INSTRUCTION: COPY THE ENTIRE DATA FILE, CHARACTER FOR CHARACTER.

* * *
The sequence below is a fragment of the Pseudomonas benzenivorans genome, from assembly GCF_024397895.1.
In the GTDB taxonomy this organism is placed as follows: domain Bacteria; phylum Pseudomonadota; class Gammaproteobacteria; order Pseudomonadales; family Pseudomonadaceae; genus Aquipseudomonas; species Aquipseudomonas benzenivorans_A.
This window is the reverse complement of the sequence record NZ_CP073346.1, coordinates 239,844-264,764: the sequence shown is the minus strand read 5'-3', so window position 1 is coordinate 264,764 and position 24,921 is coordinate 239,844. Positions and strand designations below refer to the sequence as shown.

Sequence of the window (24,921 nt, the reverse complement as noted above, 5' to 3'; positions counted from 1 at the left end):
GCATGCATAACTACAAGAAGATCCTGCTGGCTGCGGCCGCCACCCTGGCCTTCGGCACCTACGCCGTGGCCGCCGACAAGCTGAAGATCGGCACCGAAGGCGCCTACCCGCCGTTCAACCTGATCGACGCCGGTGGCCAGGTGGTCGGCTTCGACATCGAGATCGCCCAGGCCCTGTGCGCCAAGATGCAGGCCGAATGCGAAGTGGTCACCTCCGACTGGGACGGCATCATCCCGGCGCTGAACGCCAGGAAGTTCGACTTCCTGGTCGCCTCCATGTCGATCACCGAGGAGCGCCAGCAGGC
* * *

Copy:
The sequence below is a fragment of the Pseudomonas benzenivorans genome, from assembly GCF_024397895.1.
In the GTDB taxonomy this organism is placed as follows: domain Bacteria; phylum Pseudomonadota; class Gammaproteobacteria; order Pseudomonadales; family Pseudomonadaceae; genus Aquipseudomonas; species Aquipseudomonas benzenivorans_A.
This window is the reverse complement of the sequence record NZ_CP073346.1, coordinates 239,844-264,764: the sequence shown is the minus strand read 5'-3', so window position 1 is coordinate 264,764 and position 24,921 is coordinate 239,844. Positions and strand designations below refer to the sequence as shown.

Sequence of the window (24,921 nt, the reverse complement as noted above, 5' to 3'; positions counted from 1 at the left end):
GCATGCATAACTACAAGAAGATCCTGCTGGCTGCGGCCGCCACCCTGGCCTTCGGCACCTACGCCGTGGCCGCCGACAAGCTGAAGATCGGCACCGAAGGCGCCTACCCGCCGTTCAACCTGATCGACGCCGGTGGCCAGGTGGTCGGCTTCGACATCGAGATCGCCCAGGCCCTGTGCGCCAAGATGCAGGCCGAATGCGAAGTGGTCACCTCCGACTGGGACGGCATCATCCCGGCGCTGAACGCCAGGAAGTTCGACTTCCTGGTCGCCTCCATGTCGATCACCGAGGAGCGCCAGCAGGC